Dr Durba Sengupta, Ramalingaswamy Fellow, Physical Chemistry Division, National Chemical Laboratory, Pune
The main focus of my work is understanding how biological systems work, especially from a molecular perspective. I believe that I was pushed along this path right from my school and college days in Delhi, where I spent several winter days sitting on the lawns reading popular science literature. I then continued to do a masters in biotechnology from Indian Institutes of Technology, Bombay and like a lot of my classmates, headed off somewhere to do a PhD, in my case Heidelberg, Germany.
I must also acknowledge several summer projects that I carried out in the Indian Institute of Science, that helped me understand what I did and did not want to work on and especially Dr Murthy, one of my mentors during this period, who infused a lot of his enthusiasm for biophysics in me. I then went on to do a PhD in biophysics and computational biology, where I revisited several physics classes and tried to unearth some of the mysteries that cellular membranes do their best to hide from us.
This followed a post-doctoral stint in Netherlands with more computational work, occasional experiments in the wet lab and a lot more of membranes! At this point, I heard about the Ramalingaswami Fellowship from friends and also from the roadshows that the DBT organized at international conferences. The entire fellowship process took about six months, and several nail biting moments, which were helped by the prompt replies to my emails by DBT people. All of this paved my future path and made it much easier to transition onto the next phase.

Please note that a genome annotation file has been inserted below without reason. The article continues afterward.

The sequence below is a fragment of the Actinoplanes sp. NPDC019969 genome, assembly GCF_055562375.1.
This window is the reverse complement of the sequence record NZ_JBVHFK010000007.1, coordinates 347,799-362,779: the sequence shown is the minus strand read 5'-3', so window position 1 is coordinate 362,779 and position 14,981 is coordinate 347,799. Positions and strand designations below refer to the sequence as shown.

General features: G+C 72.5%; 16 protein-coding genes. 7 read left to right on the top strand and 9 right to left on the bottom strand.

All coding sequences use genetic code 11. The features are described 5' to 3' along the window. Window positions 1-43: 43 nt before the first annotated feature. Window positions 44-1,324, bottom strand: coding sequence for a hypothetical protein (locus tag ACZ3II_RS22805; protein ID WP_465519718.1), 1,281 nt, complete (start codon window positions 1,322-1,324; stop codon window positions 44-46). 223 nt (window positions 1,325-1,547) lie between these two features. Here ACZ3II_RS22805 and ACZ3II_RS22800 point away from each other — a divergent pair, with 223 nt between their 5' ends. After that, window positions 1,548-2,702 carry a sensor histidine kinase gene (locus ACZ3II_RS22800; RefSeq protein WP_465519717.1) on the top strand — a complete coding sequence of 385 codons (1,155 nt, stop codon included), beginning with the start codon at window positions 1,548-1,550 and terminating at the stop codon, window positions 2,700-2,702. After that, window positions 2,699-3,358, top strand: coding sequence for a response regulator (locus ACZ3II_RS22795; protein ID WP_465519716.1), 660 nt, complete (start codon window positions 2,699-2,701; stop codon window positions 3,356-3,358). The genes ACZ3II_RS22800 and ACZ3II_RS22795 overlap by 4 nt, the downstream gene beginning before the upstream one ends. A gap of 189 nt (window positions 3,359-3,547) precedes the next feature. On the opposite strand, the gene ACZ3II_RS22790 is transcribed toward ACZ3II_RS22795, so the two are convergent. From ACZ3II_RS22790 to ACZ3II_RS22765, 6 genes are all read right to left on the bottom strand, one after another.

I am currently working as a Ramalingaswami Fellow at the National Chemical Laboratory, Pune. In my group, we look at the dynamic interplay within cellular membranes and how different components, lipids, proteins, cholesterol, and glyco-conjugates work together. This organization can be conceptualized as the children's toy lego, where the whole is more than the sum of parts. To answer these questions, I use mainly computational methods using principles and concepts from physical chemistry combined with occasional visits to the wet lab to test out our predictions. Getting together a group of people, motivating them to work towards a common goal is always difficult. Trying to convince students to answer problems in membrane biophysics sitting in a chemistry institute and using computational approaches has proved rather tricky. I have also had to resort to innovative (and preferably not too time consuming ways) to deal with the administration. Thanks to the extreme flexibility of the Ramalingswami Fellowship, I have been able to wade through a few tricky waters and deal with some of the situations better than I would have been able to otherwise. However, at the end of the day, when everything falls in place, it is extremely rewarding.
There are two main changes that I see in life sciences today - a bit contradictory to one another. On one hand there is a lot more emphasis on basic biology and understanding the processes itself using the state of art tools. On the other hand, there is a lot of push towards translational science.
An increasing number of researchers are applying cross disciplinary approaches and borrowing techniques and ideas from different fields to answer questions from different perspectives. However, this seeming contradiction is only skin deep and once we have a better understanding of the basic questions can we tune and modulate our systems for societal needs.